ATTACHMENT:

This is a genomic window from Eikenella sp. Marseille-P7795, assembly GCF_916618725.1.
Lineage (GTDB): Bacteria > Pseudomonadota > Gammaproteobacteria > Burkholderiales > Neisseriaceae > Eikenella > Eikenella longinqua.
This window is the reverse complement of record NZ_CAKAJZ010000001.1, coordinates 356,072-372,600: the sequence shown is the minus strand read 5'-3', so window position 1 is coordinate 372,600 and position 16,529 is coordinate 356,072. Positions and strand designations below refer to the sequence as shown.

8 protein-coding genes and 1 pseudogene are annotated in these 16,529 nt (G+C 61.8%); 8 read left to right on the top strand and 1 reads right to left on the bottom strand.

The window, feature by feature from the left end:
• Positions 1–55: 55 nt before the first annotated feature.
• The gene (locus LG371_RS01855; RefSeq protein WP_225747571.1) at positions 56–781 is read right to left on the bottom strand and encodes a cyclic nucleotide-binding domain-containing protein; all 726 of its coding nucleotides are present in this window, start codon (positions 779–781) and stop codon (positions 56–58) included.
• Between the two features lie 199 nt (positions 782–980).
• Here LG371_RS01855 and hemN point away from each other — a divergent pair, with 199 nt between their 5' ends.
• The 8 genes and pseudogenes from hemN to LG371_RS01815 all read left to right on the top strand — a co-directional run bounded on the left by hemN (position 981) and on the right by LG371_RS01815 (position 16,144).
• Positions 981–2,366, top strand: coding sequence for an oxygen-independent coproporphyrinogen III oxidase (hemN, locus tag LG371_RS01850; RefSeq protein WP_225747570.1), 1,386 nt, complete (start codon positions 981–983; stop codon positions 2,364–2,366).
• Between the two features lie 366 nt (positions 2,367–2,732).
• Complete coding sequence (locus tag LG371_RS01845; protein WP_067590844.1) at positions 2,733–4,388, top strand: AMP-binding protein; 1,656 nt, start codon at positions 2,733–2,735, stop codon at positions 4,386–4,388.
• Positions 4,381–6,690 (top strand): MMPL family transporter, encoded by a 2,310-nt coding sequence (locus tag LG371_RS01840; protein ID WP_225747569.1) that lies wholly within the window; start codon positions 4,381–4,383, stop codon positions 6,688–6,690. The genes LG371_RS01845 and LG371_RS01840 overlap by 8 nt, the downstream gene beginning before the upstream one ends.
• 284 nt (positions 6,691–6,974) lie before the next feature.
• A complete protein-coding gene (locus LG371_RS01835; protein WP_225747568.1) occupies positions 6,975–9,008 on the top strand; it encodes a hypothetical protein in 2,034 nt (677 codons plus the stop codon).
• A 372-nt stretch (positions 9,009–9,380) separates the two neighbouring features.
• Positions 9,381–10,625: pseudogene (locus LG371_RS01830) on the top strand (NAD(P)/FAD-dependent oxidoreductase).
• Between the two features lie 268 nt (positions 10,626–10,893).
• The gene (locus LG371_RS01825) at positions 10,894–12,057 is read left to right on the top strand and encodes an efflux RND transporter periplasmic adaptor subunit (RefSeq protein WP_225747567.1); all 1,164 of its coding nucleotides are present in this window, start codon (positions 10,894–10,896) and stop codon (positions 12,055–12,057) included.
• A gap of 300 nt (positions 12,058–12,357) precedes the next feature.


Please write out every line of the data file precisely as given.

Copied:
This is a genomic window from Eikenella sp. Marseille-P7795, assembly GCF_916618725.1.
Lineage (GTDB): Bacteria > Pseudomonadota > Gammaproteobacteria > Burkholderiales > Neisseriaceae > Eikenella > Eikenella longinqua.
This window is the reverse complement of record NZ_CAKAJZ010000001.1, coordinates 356,072-372,600: the sequence shown is the minus strand read 5'-3', so window position 1 is coordinate 372,600 and position 16,529 is coordinate 356,072. Positions and strand designations below refer to the sequence as shown.

8 protein-coding genes and 1 pseudogene are annotated in these 16,529 nt (G+C 61.8%); 8 read left to right on the top strand and 1 reads right to left on the bottom strand.

The window, feature by feature from the left end:
• Positions 1–55: 55 nt before the first annotated feature.
• The gene (locus LG371_RS01855; RefSeq protein WP_225747571.1) at positions 56–781 is read right to left on the bottom strand and encodes a cyclic nucleotide-binding domain-containing protein; all 726 of its coding nucleotides are present in this window, start codon (positions 779–781) and stop codon (positions 56–58) included.
• Between the two features lie 199 nt (positions 782–980).
• Here LG371_RS01855 and hemN point away from each other — a divergent pair, with 199 nt between their 5' ends.
• The 8 genes and pseudogenes from hemN to LG371_RS01815 all read left to right on the top strand — a co-directional run bounded on the left by hemN (position 981) and on the right by LG371_RS01815 (position 16,144).
• Positions 981–2,366, top strand: coding sequence for an oxygen-independent coproporphyrinogen III oxidase (hemN, locus tag LG371_RS01850; RefSeq protein WP_225747570.1), 1,386 nt, complete (start codon positions 981–983; stop codon positions 2,364–2,366).
• Between the two features lie 366 nt (positions 2,367–2,732).
• Complete coding sequence (locus tag LG371_RS01845; protein WP_067590844.1) at positions 2,733–4,388, top strand: AMP-binding protein; 1,656 nt, start codon at positions 2,733–2,735, stop codon at positions 4,386–4,388.
• Positions 4,381–6,690 (top strand): MMPL family transporter, encoded by a 2,310-nt coding sequence (locus tag LG371_RS01840; protein ID WP_225747569.1) that lies wholly within the window; start codon positions 4,381–4,383, stop codon positions 6,688–6,690. The genes LG371_RS01845 and LG371_RS01840 overlap by 8 nt, the downstream gene beginning before the upstream one ends.
• 284 nt (positions 6,691–6,974) lie before the next feature.
• A complete protein-coding gene (locus LG371_RS01835; protein WP_225747568.1) occupies positions 6,975–9,008 on the top strand; it encodes a hypothetical protein in 2,034 nt (677 codons plus the stop codon).
• A 372-nt stretch (positions 9,009–9,380) separates the two neighbouring features.
• Positions 9,381–10,625: pseudogene (locus LG371_RS01830) on the top strand (NAD(P)/FAD-dependent oxidoreductase).
• Between the two features lie 268 nt (positions 10,626–10,893).
• The gene (locus LG371_RS01825) at positions 10,894–12,057 is read left to right on the top strand and encodes an efflux RND transporter periplasmic adaptor subunit (RefSeq protein WP_225747567.1); all 1,164 of its coding nucleotides are present in this window, start codon (positions 10,894–10,896) and stop codon (positions 12,055–12,057) included.
• A gap of 300 nt (positions 12,058–12,357) precedes the next feature.